If my daughter had been born without some of her fingers or toes, I would have felt responsible for it. When I was pregnant with her twenty-three years ago, instead of praying – like some parents do – that she had all ten fingers and all ten toes, I prayed that she would have a great sense of humor.
My daughter didn’t have much of a sense of humor the first few months of her life. And I didn’t either. She had colic. During the early days with her I was so sleep deprived from taking care of my screaming baby who wouldn’t sleep, that I couldn’t even remember how to laugh. I think it was the first time in my life that I went three entire months without laughing. I did not understand the point of having children if a life without laughter was what I had been sentenced to.
Then suddenly, she stopped crying. The colic went away and the giggles appeared. My daughter’s personality began to emerge. I was happy to see that she was filled with something other than gas. Once the pain in her tummy subsided, her beautiful eyes were always smiling. At first I thought it was just because of her 25% Irish ancestry. But it became clear that she had an incredible sense of humor. I call it incredible because her sense of humor was just like mine! It is rare to find someone who understands what amuses me. I find it absolutely incredible when I find someone who is humored by life in the way that I am. I couldn’t believe that I was fortunate enough to give birth to my very own comedy show.
After her colic went away, it appeared that my daughter was actually trying to connect with me by getting me to laugh at her. She quickly picked up on the concept of being silly during diaper changes. Her dad would stand behind me and do a goofy dance where he would wiggle his body to get her attention so she wouldn’t squirm so much during changes. Soon after he started doing that, when I would put her on the bed to change her diaper she would get our attention, then wiggle her body like she had seen my husband do before. So my husband would wiggle. My daughter would giggle. The wiggles and giggles would continue until my husband and I were laughing and our daughter rumbled with a deep belly laugh. She thoroughly enjoyed having us be her audience. She succeeded in making diaper changing a fun activity when she was a baby and I quickly forgave her for all of the sleep I lost when we first met.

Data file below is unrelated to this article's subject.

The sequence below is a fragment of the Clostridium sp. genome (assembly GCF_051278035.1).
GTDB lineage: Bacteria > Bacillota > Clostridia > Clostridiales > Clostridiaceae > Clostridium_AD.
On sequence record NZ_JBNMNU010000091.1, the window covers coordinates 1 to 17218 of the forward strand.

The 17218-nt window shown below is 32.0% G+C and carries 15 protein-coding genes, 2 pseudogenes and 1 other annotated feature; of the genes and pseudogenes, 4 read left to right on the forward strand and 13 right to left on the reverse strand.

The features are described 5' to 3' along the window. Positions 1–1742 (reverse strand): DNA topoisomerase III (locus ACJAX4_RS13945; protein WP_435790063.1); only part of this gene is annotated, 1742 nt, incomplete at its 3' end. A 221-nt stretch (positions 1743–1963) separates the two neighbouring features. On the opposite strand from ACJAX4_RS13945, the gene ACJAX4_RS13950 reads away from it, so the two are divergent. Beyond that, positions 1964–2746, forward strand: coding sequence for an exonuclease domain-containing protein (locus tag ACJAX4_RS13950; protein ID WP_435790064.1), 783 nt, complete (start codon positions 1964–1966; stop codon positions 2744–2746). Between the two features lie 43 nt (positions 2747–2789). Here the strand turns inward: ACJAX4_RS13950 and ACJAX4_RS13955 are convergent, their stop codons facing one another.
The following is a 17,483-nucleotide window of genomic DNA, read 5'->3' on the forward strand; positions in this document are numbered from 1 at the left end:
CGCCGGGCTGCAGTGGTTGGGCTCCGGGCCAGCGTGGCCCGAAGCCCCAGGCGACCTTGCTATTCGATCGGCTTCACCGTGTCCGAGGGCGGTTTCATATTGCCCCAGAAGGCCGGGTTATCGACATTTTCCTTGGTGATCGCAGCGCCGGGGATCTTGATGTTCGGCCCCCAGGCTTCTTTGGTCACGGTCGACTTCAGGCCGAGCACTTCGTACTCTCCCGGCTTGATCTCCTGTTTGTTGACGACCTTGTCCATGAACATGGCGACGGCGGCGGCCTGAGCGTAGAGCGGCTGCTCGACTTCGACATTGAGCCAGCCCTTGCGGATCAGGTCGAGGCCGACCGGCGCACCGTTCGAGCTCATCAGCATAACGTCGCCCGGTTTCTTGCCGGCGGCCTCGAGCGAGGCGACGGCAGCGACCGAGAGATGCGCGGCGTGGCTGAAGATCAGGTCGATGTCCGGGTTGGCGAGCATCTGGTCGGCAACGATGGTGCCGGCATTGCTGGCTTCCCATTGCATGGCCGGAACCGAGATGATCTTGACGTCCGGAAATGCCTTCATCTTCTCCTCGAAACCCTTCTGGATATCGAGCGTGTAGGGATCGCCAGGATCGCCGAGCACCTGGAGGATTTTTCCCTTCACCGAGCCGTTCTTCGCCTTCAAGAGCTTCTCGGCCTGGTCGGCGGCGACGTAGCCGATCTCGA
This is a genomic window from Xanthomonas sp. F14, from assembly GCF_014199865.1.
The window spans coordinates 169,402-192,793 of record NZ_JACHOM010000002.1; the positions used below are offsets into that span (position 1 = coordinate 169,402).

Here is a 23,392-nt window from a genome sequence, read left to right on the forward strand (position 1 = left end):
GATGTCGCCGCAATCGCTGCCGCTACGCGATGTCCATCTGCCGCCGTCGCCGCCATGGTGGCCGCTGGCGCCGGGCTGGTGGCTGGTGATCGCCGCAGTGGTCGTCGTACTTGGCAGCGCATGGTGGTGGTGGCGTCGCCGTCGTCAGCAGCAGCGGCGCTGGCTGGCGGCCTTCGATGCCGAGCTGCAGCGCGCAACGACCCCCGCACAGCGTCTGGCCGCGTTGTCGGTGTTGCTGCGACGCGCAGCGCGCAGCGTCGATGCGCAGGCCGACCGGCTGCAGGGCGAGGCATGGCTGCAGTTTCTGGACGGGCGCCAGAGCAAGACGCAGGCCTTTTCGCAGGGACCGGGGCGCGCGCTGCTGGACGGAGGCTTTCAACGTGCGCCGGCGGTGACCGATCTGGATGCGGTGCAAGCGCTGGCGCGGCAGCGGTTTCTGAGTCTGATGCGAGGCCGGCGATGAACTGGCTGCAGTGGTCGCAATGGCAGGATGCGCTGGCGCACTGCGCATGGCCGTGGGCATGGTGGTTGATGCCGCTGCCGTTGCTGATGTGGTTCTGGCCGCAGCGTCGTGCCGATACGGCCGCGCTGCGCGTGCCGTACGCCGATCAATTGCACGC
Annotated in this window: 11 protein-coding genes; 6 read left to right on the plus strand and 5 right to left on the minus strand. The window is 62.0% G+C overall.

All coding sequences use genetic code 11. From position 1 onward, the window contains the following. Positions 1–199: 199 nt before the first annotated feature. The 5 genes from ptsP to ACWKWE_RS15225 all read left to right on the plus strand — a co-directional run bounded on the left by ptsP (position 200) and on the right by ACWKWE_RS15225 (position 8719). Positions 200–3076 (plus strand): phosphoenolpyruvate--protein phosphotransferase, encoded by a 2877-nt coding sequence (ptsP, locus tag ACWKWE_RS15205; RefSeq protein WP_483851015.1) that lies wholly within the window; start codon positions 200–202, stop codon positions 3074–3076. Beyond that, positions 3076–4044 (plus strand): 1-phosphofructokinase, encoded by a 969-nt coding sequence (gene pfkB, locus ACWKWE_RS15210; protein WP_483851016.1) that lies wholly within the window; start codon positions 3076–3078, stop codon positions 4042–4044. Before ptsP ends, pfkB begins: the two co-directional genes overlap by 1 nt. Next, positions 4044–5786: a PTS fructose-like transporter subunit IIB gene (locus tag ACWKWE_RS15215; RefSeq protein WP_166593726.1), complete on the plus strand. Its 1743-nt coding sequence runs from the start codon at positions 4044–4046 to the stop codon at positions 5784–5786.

My daughter never really did sleep much. She apparently didn’t want to miss out on any of the entertainment that life provided. She refused to take naps but I usually didn’t mind because she was so much fun to be with. Housework never really got done when I was home with her because I was so busy watching her live performances. As she got older, she loved to mimic everything I did, while grinning at me, to try to get a reaction. Once she started talking, she revealed just how wonderful her sense of humor was. She seemed to make it a daily goal to say something that would make me choke with laughter. My daughter was fortunate to soon have a brother who was a year and a half younger than her. He quickly became the subject matter of many of her jokes. She was lucky that her brother was such a good sport and was willing to be her funny little sidekick. She was able to talk him into doing almost anything with her for a laugh. To surprise me, she would force him to swap outfits with her when I wasn’t looking. She would make him play Barbie dolls with her and have him be the voice of her Ken dolls, and pure comedy would ensue, usually at the Barbie Bake Shop. My daughter would put on elaborate comedy shows in our basement starring herself, her brother, and their silly stuffed bunny and kitty. For her amusement, and mine, she would torment her brother on road trips by playing pranks on him in the back seat while he was sleeping. For laughs, she would do things like placing a Wall Drug jackalope figurine, with antlers pointing up, on the arm rest, knowing that her brother’s head would eventually bob onto it. When he wasn’t the butt of her jokes, she made him participate in backseat comedy sketches that became the highlight of our trips.